We had been observing Adolfo since 2013, but the selection process is slow and strict, so Adolfo was offered the post only in 2016 during the 1st IAA symposium in Argentina. Besides the requirements listed, there are many other psychological requirements behind the selection for this specific mission that Adolfo met successfully. Also important to note for this selection was Adolfo’s important role in Costa Rica’s (and Central America’s) first satellite.

    Designated crew of Mission ESAA-01

    Please tell us about the other members of the crew in Adolfo’s mission and their roles.

    In the crew is also Dr. Alberto Ramirez, UNAM from Mexico, MSc. Margot Solberg, AC from the USA and myself (EXA, Ecuador). Dr. Ramirez is a prominent professor and researcher from the prestigious UNAM university, linked for many years to the aerospace academic community and the development of Mexican satellites and is the current director of the High Technology Unit/Laboratory of UNAM’s Engineering faculty in Queretaro. His role is Mission Specialist and Test Subject.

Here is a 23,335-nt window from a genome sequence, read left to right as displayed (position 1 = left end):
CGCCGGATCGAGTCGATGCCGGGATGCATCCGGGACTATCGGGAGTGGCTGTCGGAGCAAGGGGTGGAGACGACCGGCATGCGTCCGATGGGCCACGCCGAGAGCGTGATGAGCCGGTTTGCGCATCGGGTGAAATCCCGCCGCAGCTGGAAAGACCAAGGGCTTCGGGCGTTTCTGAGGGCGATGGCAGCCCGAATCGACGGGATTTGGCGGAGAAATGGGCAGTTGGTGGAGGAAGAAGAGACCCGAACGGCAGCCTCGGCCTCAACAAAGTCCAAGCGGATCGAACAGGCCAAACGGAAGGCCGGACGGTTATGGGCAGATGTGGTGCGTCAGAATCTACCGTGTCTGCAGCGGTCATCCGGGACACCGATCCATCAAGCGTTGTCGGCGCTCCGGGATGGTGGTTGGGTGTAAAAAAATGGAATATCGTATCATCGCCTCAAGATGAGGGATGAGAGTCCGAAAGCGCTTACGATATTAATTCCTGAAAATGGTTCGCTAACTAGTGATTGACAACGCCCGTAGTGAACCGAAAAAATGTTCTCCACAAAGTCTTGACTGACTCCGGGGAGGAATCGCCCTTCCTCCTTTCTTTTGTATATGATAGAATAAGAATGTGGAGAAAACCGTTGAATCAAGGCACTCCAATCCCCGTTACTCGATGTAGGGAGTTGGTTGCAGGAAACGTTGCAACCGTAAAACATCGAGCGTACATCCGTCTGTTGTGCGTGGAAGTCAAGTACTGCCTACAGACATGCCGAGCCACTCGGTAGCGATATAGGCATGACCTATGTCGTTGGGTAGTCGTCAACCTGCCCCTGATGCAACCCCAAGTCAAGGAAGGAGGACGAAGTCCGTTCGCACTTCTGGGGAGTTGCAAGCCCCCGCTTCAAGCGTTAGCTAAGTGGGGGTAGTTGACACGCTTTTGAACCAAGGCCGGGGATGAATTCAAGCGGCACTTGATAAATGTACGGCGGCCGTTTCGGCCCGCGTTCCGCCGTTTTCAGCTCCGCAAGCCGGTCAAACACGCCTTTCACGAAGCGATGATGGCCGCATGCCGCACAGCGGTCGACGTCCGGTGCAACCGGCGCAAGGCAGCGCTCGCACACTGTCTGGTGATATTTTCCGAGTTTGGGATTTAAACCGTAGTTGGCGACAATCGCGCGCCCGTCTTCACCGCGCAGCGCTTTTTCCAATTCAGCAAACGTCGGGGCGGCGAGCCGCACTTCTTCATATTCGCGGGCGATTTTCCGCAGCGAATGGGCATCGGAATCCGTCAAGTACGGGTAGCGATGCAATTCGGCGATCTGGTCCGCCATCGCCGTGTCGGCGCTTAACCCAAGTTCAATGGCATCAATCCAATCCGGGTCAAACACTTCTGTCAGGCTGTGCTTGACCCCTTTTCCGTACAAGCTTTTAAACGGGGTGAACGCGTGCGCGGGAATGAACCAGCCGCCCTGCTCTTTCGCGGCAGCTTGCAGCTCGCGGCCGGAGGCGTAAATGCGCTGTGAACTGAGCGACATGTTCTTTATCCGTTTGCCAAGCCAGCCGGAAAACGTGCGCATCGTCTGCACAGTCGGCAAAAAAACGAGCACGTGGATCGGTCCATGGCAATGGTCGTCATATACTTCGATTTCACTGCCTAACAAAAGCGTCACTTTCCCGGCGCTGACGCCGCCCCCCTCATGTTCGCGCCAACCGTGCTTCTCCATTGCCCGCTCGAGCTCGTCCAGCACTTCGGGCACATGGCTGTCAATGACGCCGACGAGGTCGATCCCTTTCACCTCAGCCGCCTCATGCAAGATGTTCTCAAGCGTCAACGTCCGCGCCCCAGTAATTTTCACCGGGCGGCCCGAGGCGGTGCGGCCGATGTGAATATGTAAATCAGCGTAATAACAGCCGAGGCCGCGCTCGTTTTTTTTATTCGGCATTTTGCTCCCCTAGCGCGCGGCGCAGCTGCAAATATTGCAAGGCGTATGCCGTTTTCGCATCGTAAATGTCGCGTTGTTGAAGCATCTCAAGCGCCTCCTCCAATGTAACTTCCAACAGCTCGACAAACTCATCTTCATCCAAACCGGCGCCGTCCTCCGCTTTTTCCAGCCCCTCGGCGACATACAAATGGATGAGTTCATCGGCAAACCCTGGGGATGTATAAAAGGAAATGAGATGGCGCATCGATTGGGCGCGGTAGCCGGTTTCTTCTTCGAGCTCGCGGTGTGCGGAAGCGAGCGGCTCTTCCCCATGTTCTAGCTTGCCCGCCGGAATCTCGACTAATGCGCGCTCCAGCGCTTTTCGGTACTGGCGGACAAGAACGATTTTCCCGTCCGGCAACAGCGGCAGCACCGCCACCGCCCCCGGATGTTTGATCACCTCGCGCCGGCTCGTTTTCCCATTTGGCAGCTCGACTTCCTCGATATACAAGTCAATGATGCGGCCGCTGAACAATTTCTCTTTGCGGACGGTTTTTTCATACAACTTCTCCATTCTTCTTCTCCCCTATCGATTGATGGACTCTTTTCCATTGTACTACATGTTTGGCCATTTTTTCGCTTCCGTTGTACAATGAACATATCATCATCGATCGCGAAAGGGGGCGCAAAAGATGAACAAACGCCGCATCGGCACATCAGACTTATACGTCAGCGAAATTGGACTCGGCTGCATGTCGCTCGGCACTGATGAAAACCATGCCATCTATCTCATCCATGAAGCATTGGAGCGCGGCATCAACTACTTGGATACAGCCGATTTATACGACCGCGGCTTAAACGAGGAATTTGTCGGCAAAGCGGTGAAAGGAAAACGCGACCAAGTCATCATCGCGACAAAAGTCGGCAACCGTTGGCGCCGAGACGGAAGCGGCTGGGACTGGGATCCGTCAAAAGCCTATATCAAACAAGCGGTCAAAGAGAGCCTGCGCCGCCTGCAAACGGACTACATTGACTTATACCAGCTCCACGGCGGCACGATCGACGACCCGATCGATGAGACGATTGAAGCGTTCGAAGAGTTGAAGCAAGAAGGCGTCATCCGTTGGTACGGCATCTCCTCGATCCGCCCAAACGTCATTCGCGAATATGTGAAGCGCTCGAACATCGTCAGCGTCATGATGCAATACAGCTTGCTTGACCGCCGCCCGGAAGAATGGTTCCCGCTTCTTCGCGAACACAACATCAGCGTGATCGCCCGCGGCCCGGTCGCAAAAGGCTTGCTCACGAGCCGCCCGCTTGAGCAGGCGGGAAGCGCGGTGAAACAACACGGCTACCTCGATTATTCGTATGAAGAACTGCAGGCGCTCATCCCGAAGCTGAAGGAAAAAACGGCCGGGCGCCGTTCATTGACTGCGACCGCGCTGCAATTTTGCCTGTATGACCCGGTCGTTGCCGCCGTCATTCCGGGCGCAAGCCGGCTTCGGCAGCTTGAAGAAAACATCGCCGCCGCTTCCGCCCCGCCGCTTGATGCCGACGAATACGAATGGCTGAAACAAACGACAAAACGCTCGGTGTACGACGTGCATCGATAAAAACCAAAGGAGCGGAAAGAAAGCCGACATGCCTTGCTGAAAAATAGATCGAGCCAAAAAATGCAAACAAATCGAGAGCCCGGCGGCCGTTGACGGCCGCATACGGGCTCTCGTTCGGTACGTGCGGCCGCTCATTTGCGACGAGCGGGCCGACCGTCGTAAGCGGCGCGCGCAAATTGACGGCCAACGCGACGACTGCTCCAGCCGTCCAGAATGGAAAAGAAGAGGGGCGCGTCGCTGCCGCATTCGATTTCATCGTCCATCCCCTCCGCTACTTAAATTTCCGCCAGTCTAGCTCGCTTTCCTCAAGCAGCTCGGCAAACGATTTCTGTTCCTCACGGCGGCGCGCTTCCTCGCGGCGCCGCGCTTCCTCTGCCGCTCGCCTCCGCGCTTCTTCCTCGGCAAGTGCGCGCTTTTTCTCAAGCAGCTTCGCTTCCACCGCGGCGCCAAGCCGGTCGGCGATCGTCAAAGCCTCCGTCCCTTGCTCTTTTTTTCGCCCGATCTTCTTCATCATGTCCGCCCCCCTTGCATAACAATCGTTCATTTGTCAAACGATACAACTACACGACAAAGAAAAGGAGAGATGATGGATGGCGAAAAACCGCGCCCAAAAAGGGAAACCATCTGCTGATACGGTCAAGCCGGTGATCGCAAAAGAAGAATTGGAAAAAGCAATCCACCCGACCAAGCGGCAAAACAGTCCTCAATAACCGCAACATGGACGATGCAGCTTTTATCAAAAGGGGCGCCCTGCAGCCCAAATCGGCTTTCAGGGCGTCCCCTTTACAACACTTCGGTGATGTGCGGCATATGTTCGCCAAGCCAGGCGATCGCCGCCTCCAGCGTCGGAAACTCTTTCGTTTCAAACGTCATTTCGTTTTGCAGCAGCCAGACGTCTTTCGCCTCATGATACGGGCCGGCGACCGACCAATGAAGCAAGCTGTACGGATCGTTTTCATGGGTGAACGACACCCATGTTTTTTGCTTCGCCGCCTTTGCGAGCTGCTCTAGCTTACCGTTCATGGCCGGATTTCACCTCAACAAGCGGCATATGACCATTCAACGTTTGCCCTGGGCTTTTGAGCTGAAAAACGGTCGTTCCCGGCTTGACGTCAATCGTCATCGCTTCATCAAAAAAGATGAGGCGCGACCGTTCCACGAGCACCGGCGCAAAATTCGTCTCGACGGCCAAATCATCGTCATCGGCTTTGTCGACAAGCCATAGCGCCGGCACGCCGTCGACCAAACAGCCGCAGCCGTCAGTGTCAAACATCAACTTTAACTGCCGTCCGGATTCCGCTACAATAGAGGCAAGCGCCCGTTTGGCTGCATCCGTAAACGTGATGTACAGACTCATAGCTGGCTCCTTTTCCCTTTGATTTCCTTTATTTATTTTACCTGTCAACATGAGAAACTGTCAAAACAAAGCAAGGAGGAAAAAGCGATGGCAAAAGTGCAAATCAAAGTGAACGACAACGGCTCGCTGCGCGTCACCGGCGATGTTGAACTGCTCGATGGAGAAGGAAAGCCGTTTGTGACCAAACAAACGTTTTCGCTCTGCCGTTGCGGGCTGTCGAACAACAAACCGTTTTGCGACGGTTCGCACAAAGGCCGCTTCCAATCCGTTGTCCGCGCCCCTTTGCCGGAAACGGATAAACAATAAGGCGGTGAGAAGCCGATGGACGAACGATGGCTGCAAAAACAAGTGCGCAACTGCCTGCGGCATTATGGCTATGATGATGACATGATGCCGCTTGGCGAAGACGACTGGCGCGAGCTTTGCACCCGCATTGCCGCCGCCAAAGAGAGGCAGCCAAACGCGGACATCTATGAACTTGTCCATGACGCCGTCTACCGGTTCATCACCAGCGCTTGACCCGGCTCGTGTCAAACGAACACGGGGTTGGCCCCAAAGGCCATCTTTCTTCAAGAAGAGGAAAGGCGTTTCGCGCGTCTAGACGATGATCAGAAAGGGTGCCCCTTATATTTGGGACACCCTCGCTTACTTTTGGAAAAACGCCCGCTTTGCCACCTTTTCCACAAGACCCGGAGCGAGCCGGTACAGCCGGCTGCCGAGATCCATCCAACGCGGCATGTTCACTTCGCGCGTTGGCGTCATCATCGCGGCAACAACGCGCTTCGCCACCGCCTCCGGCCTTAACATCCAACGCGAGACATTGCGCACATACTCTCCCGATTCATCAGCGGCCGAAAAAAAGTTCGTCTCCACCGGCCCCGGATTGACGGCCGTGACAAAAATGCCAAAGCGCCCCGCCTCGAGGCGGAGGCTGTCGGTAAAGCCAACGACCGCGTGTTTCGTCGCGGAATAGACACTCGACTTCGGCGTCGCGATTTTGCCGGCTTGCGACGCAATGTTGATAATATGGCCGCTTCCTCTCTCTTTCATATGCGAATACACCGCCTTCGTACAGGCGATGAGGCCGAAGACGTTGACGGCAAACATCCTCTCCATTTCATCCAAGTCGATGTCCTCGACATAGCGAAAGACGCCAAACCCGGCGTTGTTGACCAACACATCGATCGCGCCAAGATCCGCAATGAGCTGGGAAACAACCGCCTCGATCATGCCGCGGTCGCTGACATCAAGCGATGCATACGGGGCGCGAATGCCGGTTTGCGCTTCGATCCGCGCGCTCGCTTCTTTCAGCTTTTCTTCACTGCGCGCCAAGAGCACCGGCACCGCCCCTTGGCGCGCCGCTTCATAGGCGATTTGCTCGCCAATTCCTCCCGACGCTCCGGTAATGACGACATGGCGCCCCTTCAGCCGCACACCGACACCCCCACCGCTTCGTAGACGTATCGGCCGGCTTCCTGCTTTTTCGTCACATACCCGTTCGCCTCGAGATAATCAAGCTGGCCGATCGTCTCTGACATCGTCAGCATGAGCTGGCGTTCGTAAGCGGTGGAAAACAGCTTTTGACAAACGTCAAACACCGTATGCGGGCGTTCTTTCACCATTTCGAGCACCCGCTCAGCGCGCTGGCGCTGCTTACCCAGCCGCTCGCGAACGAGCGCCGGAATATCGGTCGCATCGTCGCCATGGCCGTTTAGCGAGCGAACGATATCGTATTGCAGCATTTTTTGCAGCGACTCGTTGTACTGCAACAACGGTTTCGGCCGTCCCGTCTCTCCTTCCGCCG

MSc. Solberg is a K12 teacher in the Cotopaxi Academy, a US school in Ecuador. She’s a scholar who has presented many papers orally to the International Astronautical Federation over the years about the positive effects of adding astronautics in STEM education. She has launched 4 student payloads on NASA sounding rockets into space and is a regular collaborator with EXA and NASA in STEM matters. One of the key factors for her selection is her lifelong commitment to early education and astronautics. She speaks Spanish fluently and her mother is Mexican, hence the selection. She was selected only recently (2 years ago), however EXA has been working with her since 2008. Her role is Mission Specialist and Test Subject.In my case, I am the Mission Commander, my bio is available at, I am the only one with formal astronaut training, in GCTC (Russia),and with real mission experience as a commander in the Ecuadorian Air Force. My academic rank is Academician M2 (International Academy of Astronautics), but I also hold degrees in systems engineering, astrobiology and cybernetics and I am an aerospace engineer by craft. I am the father of my country’s first satellite (and second too).